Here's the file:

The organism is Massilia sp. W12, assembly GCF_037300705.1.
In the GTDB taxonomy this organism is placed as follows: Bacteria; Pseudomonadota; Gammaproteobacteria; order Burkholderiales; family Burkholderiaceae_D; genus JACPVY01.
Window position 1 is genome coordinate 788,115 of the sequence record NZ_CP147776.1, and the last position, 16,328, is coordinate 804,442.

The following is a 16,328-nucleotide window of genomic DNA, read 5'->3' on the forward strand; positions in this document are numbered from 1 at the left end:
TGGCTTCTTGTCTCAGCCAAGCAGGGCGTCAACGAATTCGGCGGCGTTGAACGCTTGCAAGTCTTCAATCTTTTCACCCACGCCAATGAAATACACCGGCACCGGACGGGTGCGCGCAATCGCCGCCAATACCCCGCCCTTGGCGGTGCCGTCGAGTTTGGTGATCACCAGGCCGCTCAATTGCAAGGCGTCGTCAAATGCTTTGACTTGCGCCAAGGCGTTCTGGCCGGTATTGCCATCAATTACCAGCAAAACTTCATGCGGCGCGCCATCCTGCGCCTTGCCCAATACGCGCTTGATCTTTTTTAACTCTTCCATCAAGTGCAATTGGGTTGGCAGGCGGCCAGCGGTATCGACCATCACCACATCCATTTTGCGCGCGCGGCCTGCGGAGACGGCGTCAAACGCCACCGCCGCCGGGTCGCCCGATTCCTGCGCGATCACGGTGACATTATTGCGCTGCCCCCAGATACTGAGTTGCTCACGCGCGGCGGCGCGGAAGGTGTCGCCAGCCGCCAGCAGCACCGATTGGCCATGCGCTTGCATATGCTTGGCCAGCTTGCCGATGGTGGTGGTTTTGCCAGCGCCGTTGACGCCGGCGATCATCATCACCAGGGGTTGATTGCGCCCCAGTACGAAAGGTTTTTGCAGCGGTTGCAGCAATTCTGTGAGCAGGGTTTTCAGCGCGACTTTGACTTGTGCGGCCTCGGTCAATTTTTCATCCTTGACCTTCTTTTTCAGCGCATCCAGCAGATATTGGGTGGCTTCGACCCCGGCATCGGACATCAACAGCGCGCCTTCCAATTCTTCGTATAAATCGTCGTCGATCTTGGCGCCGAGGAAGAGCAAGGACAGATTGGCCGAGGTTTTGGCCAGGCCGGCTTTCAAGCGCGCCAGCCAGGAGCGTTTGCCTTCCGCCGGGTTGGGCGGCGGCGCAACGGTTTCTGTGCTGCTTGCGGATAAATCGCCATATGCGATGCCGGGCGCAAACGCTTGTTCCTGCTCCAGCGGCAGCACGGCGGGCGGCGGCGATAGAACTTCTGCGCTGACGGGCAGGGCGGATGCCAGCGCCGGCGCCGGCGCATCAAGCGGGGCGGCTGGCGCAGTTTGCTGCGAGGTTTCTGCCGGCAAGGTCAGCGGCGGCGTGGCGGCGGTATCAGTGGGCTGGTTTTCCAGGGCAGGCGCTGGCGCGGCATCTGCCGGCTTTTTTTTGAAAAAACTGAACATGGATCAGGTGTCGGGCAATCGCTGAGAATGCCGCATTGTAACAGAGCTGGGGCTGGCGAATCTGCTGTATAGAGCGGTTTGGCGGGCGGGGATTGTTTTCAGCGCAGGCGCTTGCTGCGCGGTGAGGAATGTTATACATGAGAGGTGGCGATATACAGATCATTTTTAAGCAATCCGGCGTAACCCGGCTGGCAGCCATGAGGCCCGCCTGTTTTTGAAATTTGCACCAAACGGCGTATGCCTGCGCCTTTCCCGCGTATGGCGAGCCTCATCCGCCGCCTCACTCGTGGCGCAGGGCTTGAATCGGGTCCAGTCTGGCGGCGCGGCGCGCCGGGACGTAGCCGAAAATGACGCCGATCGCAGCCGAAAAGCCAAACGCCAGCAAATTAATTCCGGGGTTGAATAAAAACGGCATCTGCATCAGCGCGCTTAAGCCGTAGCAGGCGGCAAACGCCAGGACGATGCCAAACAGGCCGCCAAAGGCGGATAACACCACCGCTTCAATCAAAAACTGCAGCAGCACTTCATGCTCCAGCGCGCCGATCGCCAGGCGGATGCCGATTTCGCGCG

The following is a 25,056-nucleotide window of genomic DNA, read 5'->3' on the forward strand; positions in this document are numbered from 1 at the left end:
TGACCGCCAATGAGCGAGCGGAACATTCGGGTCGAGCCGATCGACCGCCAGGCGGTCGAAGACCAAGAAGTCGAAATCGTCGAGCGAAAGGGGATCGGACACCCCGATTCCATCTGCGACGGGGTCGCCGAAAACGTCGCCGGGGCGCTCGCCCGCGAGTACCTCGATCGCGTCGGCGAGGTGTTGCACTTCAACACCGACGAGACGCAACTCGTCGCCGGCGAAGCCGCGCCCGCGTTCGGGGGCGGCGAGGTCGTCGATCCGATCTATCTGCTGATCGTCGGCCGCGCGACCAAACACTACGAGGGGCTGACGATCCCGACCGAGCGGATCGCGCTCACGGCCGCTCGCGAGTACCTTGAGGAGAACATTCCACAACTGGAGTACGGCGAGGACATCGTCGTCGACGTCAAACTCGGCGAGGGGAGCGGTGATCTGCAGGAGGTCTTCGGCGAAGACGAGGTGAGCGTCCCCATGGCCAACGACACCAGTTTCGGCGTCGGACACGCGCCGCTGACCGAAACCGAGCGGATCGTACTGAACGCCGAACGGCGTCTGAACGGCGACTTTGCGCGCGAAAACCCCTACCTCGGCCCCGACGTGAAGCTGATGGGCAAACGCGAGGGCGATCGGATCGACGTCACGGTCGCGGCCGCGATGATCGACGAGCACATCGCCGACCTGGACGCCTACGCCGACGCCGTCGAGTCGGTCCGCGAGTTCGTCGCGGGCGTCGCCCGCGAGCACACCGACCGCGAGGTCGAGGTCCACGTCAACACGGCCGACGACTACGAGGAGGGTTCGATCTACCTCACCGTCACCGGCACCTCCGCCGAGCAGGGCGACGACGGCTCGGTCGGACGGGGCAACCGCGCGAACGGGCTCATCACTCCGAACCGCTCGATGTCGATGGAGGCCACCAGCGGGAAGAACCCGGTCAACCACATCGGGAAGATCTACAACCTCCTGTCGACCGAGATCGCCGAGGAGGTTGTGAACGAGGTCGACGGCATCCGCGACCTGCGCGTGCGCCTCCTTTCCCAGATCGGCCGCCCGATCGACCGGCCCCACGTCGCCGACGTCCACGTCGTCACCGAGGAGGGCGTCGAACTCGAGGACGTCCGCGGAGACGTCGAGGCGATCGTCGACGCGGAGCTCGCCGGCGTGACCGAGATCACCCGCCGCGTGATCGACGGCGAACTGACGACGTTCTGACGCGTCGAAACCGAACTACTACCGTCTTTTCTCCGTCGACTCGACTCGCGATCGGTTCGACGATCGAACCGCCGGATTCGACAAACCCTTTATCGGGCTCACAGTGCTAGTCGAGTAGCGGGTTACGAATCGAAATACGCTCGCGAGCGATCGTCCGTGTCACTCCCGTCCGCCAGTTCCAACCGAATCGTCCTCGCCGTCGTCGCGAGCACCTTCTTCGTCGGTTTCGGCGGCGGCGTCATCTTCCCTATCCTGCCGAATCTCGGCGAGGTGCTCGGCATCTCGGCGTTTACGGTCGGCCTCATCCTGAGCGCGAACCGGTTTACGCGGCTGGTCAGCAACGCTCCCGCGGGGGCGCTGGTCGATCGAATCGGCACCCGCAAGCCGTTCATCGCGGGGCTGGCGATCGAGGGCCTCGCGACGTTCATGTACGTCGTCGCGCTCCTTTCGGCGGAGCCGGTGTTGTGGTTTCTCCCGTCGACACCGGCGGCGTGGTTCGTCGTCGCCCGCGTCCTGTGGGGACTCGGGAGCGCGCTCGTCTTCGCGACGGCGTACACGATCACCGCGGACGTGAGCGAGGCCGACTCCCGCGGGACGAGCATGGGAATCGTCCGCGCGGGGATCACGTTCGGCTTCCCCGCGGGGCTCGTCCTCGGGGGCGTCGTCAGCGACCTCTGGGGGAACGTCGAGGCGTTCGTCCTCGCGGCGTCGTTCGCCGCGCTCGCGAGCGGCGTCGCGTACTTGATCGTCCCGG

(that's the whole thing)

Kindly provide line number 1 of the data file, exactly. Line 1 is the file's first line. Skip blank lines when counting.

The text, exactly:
The organism is Massilia sp. W12, assembly GCF_037300705.1.